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Quote (dont chocobos rule? @ 26th September 2010 19:44)
Quote (BlitzSage @ 26th September 2010 18:19)
Quote (Aeris-Logan @ 26th September 2010 18:55)
I guess thats where we would differ. I would much rather play a game with a somewhat weak story than watch a game with a great story. I am just dissatisfied with the path the final fantasy games are taking.

So you would rather play some mindless entertainment than experience something that is poignant? Because I believe that the games are trying to give that experience. That's what makes FFIV so important, not just to the series, but to all games.

i think what theyre trying to say is that games are games. theyre not meant to be movies, theyre an interactive medium, if they wanted to watch a movie, then theyd watch a movie. games like ff xiii which have an inane feature like auto battle are going too far towards movies on the spectrum. you can get through a lot of areas in ff xiii by just holding the analog stick forward and mashing X, games arent supposed to be like this, youre supposed to play them, not just sit tight and watch.

The question I have is, do you consider it an interactive game medium, or an interactive storytelling medium? Also, there have been many cases where there have been games like the Monkey Island series and Grim Fandango which have been highly praised.

To bring this back to the Final Fantasy eras. Why was FFIV such a major breakthrough? Why did allowing cinematics make FFVII a series innovator? Why is VO important? Well, as you yourself argued, those have been improvements in storytelling. Now, we disagree on that issue because I feel games like FFVI and other SNES games can tell great stories.

But, to your point, games like Uncharted 2 are possible, and the change in consoles allowed more storytelling options. Those changes are the very reason for the different eras. And FF is one of the premiere storytelling series. Most of them are like interactive movies or novels, just as the creators intended.

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Posted: 27th September 2010 04:00
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Chocobos hit on what I was trying to say. It is "A game". I want to participate. Ive already seen 2 final fantasy movies (one of which doesnt even deserve the name but thats a different issue). I enjoy the interaction.

You mentioned FF4. I agree that there is nothing wrong with it. Thats the way they should be honestly. Fun to play AND a good story. The way the series is going it makes you choose. You can either have fun with them and play the older ones (with nothing to look forward to) or you can have a good story to watch.
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Posted: 27th September 2010 06:03

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I came up with this...

The Good luck Era. Square wouldn't be around if it wasn't for the original Final Fantasy, so I gave it the "Good Luck Era " because of the gamble of FF I.
- 1987- 1990

The Entertainment Era . With the move to the SNES, the Final Fantasy games, were getting less serious, and more about fun, and a bit more user-friendly on the players.
- 1991-1994

The waiting Era Final Fantasy VI was done, and Final Fantasy VII was about to come out, but it sure took a long time. Also it makes the change to Nintendo to PlayStation.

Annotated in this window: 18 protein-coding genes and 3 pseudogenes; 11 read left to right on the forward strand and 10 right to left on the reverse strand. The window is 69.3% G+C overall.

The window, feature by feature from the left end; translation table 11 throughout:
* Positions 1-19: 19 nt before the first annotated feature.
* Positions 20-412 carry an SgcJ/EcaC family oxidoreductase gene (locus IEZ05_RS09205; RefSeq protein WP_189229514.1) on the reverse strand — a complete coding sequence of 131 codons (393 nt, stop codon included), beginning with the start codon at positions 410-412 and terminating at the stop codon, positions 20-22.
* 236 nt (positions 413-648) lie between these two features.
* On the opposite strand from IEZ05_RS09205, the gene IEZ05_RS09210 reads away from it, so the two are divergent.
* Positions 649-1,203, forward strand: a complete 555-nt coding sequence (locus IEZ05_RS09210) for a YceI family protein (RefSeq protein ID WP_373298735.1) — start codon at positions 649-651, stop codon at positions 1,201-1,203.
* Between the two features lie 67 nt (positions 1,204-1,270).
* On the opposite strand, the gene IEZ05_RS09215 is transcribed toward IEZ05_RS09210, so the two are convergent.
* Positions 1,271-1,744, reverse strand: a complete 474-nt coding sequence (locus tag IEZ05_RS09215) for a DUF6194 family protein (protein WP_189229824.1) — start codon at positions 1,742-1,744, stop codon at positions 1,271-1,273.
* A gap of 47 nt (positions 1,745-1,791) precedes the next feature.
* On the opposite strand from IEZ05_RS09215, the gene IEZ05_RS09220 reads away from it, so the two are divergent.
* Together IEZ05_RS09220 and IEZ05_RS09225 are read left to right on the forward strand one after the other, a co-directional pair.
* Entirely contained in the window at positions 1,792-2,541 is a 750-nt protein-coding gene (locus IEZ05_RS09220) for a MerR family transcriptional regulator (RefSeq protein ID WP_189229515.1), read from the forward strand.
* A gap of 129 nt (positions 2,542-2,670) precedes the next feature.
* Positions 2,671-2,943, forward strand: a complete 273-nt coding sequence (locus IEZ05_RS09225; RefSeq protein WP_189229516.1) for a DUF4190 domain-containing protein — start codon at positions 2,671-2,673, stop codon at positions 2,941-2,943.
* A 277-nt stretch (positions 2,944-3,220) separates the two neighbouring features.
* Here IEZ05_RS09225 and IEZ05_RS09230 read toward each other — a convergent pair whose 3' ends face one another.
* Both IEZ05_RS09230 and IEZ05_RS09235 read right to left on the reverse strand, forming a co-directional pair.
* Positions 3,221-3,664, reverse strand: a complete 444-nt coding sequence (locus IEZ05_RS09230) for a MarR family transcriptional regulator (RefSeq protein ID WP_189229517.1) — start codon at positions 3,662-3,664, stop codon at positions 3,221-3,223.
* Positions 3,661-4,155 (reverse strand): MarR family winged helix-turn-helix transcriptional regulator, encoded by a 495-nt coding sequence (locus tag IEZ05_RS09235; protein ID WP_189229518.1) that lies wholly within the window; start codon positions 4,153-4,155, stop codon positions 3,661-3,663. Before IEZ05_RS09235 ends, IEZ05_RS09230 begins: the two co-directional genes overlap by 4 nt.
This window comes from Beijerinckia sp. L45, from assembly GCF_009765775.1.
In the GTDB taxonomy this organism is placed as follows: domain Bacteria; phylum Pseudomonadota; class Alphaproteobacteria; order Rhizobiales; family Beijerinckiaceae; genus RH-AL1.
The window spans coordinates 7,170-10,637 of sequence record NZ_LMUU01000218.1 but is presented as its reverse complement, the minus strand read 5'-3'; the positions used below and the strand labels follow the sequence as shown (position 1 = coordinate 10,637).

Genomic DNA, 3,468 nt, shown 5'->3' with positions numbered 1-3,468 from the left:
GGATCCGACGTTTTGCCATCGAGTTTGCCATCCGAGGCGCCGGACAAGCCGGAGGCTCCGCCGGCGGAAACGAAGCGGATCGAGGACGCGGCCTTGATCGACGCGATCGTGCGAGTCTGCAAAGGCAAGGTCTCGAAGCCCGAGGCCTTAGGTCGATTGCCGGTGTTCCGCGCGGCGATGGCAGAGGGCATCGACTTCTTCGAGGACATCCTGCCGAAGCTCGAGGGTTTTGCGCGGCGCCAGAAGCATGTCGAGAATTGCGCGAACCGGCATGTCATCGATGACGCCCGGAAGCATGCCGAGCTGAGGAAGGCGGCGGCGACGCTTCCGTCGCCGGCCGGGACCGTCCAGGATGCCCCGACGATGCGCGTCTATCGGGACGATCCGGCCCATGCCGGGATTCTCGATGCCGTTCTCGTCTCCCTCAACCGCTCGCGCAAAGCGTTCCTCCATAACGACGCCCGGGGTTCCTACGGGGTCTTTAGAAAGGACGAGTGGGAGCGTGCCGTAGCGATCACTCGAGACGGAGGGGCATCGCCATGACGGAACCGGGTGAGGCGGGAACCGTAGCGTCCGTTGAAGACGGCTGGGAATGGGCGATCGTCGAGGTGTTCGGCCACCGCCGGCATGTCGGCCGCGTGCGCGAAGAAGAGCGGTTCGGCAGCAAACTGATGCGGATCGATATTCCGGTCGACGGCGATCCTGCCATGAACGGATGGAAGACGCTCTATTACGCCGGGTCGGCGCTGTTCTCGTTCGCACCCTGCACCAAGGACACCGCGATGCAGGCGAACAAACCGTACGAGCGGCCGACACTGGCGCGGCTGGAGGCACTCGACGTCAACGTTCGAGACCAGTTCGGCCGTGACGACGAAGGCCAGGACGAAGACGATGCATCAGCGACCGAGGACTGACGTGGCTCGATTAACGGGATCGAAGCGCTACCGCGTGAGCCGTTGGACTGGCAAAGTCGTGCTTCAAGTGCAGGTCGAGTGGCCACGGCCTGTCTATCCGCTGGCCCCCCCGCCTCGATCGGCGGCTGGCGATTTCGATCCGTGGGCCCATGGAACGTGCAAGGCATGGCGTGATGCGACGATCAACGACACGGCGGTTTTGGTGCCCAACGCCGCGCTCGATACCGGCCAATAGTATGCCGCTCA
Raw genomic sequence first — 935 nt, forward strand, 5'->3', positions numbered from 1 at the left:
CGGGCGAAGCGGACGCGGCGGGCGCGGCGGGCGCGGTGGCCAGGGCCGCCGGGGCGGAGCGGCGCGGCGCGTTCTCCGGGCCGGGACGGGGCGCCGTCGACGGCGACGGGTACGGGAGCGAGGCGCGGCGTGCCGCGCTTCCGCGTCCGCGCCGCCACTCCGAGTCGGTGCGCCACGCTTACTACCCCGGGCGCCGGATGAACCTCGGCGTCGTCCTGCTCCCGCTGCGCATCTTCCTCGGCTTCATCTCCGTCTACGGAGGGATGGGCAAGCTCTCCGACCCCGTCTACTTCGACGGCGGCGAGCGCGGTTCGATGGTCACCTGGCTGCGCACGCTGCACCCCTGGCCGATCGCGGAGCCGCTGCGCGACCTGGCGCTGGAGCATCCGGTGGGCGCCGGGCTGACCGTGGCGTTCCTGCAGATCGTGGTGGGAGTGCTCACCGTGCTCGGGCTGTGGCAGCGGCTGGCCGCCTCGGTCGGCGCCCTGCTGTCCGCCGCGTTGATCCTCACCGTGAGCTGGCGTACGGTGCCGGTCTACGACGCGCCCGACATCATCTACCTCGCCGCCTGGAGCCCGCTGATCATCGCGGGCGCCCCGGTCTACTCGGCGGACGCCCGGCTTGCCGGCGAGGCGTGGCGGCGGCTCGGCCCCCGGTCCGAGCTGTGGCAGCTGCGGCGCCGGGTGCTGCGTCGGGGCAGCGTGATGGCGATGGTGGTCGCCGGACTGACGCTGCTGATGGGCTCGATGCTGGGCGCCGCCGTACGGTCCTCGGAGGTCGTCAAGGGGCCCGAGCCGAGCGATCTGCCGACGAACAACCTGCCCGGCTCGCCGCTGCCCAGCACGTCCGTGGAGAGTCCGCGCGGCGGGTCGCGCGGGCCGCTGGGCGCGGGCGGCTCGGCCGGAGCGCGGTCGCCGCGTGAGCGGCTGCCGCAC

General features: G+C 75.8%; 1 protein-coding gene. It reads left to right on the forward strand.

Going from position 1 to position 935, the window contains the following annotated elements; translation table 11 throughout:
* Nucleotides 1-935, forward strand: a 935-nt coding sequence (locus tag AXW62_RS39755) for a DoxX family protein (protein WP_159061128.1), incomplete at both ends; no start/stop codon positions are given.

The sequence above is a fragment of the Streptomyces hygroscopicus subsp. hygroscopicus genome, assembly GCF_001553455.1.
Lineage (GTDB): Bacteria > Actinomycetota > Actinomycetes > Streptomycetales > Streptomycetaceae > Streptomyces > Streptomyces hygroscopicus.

- 1995- 1997

The Golden Era - Final Fantasy VII was doing amazingly well, Final Fantasy VIII did quite well too, and it ended alright with Final Fantasy IX.
1998- 2001

The Rise before the Fall Era - Final Fantasy X was on the very high-tech PS2 console with now character speech. Final Fantasy X- 2 later came out, with the Kingdom Hearts game to add to the collection. However Square was lost to SquareEnix.
2002- 2004

Final Fantasy VII compilation Era Advent Children, DoC you name it.
2005- 2007

The SquareEnix Era This is the era where Final Fantasy fans have noticed the change between SE and Square. SquareEnix has fully taken over, and the changes are massive. Final Fantasies are completely different. And Final Fantasy VII compilations are still going, but KH compilations also.

2008- 2010

I think a 'Era' is every ten years or so. But era looks more, cool. I guess.

This post has been edited by ZidaneTribal on 27th September 2010 06:06

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Posted: 27th September 2010 06:26

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Quote (BlitzSage @ 26th September 2010 20:32)
Quote (dont chocobos rule? @ 26th September 2010 19:44)
Quote (BlitzSage @ 26th September 2010 18:19)
Quote (Aeris-Logan @ 26th September 2010 18:55)
I guess thats where we would differ. I would much rather play a game with a somewhat weak story than watch a game with a great story. I am just dissatisfied with the path the final fantasy games are taking.

So you would rather play some mindless entertainment than experience something that is poignant? Because I believe that the games are trying to give that experience. That's what makes FFIV so important, not just to the series, but to all games.

i think what theyre trying to say is that games are games. theyre not meant to be movies, theyre an interactive medium, if they wanted to watch a movie, then theyd watch a movie. games like ff xiii which have an inane feature like auto battle are going too far towards movies on the spectrum. you can get through a lot of areas in ff xiii by just holding the analog stick forward and mashing X, games arent supposed to be like this, youre supposed to play them, not just sit tight and watch.